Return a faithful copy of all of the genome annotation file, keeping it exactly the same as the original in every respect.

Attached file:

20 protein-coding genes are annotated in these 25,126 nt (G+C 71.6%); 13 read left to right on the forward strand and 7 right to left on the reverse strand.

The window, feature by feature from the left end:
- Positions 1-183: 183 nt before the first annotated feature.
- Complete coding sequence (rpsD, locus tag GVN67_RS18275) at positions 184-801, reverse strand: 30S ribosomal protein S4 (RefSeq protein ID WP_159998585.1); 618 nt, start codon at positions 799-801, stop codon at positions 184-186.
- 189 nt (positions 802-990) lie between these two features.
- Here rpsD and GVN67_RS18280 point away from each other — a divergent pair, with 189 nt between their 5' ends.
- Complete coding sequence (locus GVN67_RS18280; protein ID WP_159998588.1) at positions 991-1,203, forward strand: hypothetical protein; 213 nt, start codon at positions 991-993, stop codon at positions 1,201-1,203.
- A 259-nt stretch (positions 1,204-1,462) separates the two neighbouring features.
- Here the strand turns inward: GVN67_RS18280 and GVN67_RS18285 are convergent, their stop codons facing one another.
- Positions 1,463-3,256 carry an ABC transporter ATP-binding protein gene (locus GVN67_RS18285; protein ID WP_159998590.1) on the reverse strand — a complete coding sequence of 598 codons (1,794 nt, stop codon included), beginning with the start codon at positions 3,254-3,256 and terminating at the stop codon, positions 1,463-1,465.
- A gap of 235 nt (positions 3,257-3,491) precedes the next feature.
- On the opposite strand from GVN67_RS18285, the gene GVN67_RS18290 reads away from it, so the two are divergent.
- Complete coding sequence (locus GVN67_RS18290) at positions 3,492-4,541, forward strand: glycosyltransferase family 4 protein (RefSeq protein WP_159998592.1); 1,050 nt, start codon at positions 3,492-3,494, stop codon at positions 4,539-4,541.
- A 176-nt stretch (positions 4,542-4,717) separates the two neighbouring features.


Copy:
20 protein-coding genes are annotated in these 25,126 nt (G+C 71.6%); 13 read left to right on the forward strand and 7 right to left on the reverse strand.

The window, feature by feature from the left end:
- Positions 1-183: 183 nt before the first annotated feature.
- Complete coding sequence (rpsD, locus tag GVN67_RS18275) at positions 184-801, reverse strand: 30S ribosomal protein S4 (RefSeq protein ID WP_159998585.1); 618 nt, start codon at positions 799-801, stop codon at positions 184-186.
- 189 nt (positions 802-990) lie between these two features.
- Here rpsD and GVN67_RS18280 point away from each other — a divergent pair, with 189 nt between their 5' ends.
- Complete coding sequence (locus GVN67_RS18280; protein ID WP_159998588.1) at positions 991-1,203, forward strand: hypothetical protein; 213 nt, start codon at positions 991-993, stop codon at positions 1,201-1,203.
- A 259-nt stretch (positions 1,204-1,462) separates the two neighbouring features.
- Here the strand turns inward: GVN67_RS18280 and GVN67_RS18285 are convergent, their stop codons facing one another.
- Positions 1,463-3,256 carry an ABC transporter ATP-binding protein gene (locus GVN67_RS18285; protein ID WP_159998590.1) on the reverse strand — a complete coding sequence of 598 codons (1,794 nt, stop codon included), beginning with the start codon at positions 3,254-3,256 and terminating at the stop codon, positions 1,463-1,465.
- A gap of 235 nt (positions 3,257-3,491) precedes the next feature.
- On the opposite strand from GVN67_RS18285, the gene GVN67_RS18290 reads away from it, so the two are divergent.
- Complete coding sequence (locus GVN67_RS18290) at positions 3,492-4,541, forward strand: glycosyltransferase family 4 protein (RefSeq protein WP_159998592.1); 1,050 nt, start codon at positions 3,492-3,494, stop codon at positions 4,539-4,541.
- A 176-nt stretch (positions 4,542-4,717) separates the two neighbouring features.